Where in today’s Warsaw would you take Chopin to? Here are some of your answers
We asked the question above in the contest organised on the occasion of “Chopin and his Europe” Festival. The Festival confronts the heritage of Fryderyk Chopin with other European masters. This year’s motto was “From the Italian land to Poland – from Mozart to Bellini”. We were delighted with your ideas for a day with Chopin. We present some of your answers.
- I would take Chopin to the Warsaw Uprising Museum in order to show him how much pride, love and strength was spent to protect his country by its suffering inhabitants.
- If I could, I’d take Chopin across the length & breadth of his city, to hear his musical legacy reflected in her modern beauty; to see her vitality on Nowy Swiat as I heard it in the grandeur of his polonaises, to see her tragic past in the decrepit walls of old buildings as I heard it in the melancholic notes of his nocturnes, to see the glorious past come alive in Stare Miasto with the raging energy of his concertos, to waltz by the Vistula on a warm summer evening, to unwind to his pieces in the royal gardens on a sunny Sunday, and above all to see that his music was the enduring soundtrack of this city, centuries after he wrote it.
- Our short trip would begin in Łazienki Królewskie (his favorite place), and then we will go by bike to Pole Mokotowskie and spend time here! Pole Moktowskie is a beautiful and green park in the heart of Mokotów. After chilling in the park we will go to Francuska street to eat the best ice-creams in Warsaw. Finally we will visit my parents to eat traditional polish food for a dinner – ‘pierogi ruskie’ of course.
- I would take Fryderyk Chopin to Lazienki Krolewskie just in front of his statue in order to present how much his music is admired by people of Warsaw.
- I would take Fryderyk Chopin to Łazienki Park to show him a new born peacock which is just charming.
- I would take him to the tomb of the unknown soldier, because this is where the Saxon Palace was erected. The palace housed the Warsaw Lyceum in which Frédéric Chopin’s father taught French, living with his family on the palace grounds.
There is where Chopin learned and practices piano before moving to France: I am sure he would love to visit that place 😉
- I think I would take Mr Chopin to the usual Chopin concert in Lazienki on Sunday. It might be not really original, but I would simply ask him to replace the usual player of piano. As simple as that, I would then enjoy the music. Then, if he wants to come over for lunch, I can bring him to the music school close to my apartment where the little Varsovians are learning music. It could be great to share a moment with the kids, taking into account the time spent by Chopin to study music, I think it would be a good idea to start with, not to frighten him too much with our time.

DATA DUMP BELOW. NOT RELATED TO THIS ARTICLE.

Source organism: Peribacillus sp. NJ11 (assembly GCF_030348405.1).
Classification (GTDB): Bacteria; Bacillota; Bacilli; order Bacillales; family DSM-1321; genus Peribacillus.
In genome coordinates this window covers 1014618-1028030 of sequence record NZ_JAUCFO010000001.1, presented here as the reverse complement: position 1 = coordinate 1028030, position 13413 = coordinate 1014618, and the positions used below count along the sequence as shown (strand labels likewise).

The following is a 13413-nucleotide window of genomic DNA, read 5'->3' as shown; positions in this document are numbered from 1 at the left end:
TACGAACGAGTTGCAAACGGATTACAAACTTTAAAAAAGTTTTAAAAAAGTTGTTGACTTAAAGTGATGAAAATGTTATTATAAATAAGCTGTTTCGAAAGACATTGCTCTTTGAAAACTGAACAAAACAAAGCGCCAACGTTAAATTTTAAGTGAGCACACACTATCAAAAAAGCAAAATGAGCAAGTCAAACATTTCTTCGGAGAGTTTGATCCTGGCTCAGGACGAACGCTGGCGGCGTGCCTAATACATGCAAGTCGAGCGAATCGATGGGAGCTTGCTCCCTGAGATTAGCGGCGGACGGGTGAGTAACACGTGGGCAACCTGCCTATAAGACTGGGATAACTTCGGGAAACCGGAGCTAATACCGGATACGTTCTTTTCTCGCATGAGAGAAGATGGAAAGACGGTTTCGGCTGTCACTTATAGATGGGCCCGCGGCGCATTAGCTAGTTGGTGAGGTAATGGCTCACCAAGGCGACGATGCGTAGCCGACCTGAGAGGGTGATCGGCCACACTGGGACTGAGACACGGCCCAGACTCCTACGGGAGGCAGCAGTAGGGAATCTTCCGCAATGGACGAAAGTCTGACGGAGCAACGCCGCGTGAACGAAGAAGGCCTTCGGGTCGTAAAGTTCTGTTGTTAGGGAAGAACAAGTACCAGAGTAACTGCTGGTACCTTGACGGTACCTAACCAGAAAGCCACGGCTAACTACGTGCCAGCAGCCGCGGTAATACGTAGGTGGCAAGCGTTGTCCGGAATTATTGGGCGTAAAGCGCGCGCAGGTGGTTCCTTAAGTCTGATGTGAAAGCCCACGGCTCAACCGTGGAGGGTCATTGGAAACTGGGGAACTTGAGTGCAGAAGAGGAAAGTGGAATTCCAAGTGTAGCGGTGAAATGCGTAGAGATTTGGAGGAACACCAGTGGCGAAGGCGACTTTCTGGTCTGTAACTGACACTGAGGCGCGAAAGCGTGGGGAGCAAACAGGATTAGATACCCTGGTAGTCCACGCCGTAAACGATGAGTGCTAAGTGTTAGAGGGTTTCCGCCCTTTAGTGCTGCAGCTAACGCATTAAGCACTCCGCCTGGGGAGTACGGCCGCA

- I would take to him to the top of the Palace of culture. From there you could see the whole city center and you could see how Warsaw has changed in the last years. you also could see the two different faces of Warsaw: The buildings from the communism and the buildings from
the capitalist time. In my opinion this mix tells you a lot about the history of Warsaw and Poland. Furthermore, it also a a really special flare which you could find only in Warsaw. I’m sure that this view of the changing Warsaw would be really impressing and really inspiring for Chopin.
- I want to show Fryderyk Chopin the AIRPORT of his name in Warsaw. He would be surprised to see such a “building”, where people get into “mechanical birds”and fly, eg. to Paris in less than 2 hours. Perhaps it would be hard for him to understand how it all works.
- If I could take Chopin somewhere in Warsaw, this probably would be the Vistula Boulevards. Why? Because it is a beautiful place, we could sit on one of the benches and talk quietly and enjoy the beautiful scenery. I believe that such views could inspire Fryderyk Chopin to compose a beautiful song.
- I would invite Chopin to the Royal Łazienki Garden, a place that for over 200 years co-creates the history of Warsaw, a place that is full of art, not just constant, like architecture, sculpture or painting, but also elusive, like music. All this surrounded by outstanding natural beauty.
I’d take him for a walk in the park, numerous museum exhibitions, reviving the music of W. A. Mozart (whose theme aria La ci darem la mano inspired the young Fryderyk to compose variations, Op. 2) and other composers of the Royal Theatre in the Old Orangery and amphitheater on the Island.
I’d take Chopin to the musical Zone of Silence, an event at which he would probably want to improvise and talk with the artists. Finally, I would show him the crowds of people of all ages gathering since 1959 on summer Sundays by the monument showing him striving to hear the sound of the Polish willow. They come to listen to his immortal music, performed by successive generations of young people, not only Polish musicians. I would show Chopin the relaxing and reflective Łazienki, in which nature and art complement each other. Łazienki which would inspire him to write a new composition.